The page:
Published: 7 October, 2010
by SEBASTIAN TAYLOR
RUSSIAN violinist Viktoria Mullova launched the London Symphony Orchestra’s season-long programme of 12 violin concertos at the Barbican with a moving performance of Prokofiev’s second in G minor.
Since defecting from Russia in 1983, she’s become one of the world’s most celebrated musicians, known as a violinist of exceptional versatility and musical integrity.
The concert was also notable for being a double-debut of young Latvian conductor Andris Nelsons, his first with the LSO and his first in the Barbican.
His handling of the overture to Wagner’s Tannhäuser at the opening of Barbican concert was quite outstanding, intimate woodwind thrills highlighted alongside the swathes of expansive string playing.
Regretfully, then, the Prokofiev failed to scale the musical heights of expectation set by the opening work.
Too often, Mullova’s sensitive, intelligent violin playing was up against the conductor’s operatic instructions to the LSO, her violin only leading the concerto in the exciting finale.
The subsequent performance of Shostakovich’s fifth symphony would have brought tears even to Stalin’s eyes. The work was composed in 1937 to conform with Socialist Realism at a time when Shostakovich feared for his life amidst the Great Terror. Many consider it to be one of the finest musical expressions of optimism, fully delivered by the Latvian conductor. But after the Prokofiev, it came across as the height of banality.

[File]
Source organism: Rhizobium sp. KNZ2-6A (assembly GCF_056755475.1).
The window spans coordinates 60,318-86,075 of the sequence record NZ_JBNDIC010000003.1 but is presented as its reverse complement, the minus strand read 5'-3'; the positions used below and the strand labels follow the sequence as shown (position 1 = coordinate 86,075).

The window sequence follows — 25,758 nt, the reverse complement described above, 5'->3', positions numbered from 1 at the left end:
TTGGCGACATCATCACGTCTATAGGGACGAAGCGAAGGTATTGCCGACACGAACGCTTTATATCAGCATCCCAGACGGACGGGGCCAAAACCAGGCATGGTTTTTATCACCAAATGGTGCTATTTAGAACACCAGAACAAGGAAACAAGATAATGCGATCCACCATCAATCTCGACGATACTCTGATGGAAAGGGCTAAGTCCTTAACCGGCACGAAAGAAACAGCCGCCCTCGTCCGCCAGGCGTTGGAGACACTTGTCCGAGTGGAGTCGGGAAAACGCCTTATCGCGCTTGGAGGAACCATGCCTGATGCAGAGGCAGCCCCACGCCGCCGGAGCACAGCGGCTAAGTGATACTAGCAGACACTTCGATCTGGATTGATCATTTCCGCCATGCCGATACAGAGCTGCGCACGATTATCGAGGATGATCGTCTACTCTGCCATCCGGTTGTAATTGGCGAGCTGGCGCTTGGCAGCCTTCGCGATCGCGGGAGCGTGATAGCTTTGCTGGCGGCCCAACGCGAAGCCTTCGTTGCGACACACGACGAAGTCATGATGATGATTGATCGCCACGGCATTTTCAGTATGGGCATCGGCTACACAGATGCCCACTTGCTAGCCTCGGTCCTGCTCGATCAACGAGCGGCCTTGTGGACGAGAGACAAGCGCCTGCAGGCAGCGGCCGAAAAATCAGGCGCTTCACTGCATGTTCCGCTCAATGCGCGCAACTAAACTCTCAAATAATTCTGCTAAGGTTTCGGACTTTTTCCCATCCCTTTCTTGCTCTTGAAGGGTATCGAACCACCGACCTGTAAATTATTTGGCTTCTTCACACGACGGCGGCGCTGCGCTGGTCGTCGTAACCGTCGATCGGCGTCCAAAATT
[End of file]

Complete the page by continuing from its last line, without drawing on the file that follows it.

Viktoria Mullova is playing Beethoven sonatas at LSO St Luke’s, Old Street, on October 22 and she’s working on a contemporary music project with Matthew Barley, the cellist, adventurist and innovator, to be performed at LSO St Luke’s on October 26.
• Autumn highlights of the LSO’s violin concerto series:
Oct 10 & 12: Anne-Sophie Mutter/Dvorak (see listings); Oct 26: James Ehnes/Bartok’s No 2; Oct 28: Viktoria Mullova/ Stravinsky; Dec 15: Midori/Bruch’s No1; Dec 21: Viktoria Mullova/Beethoven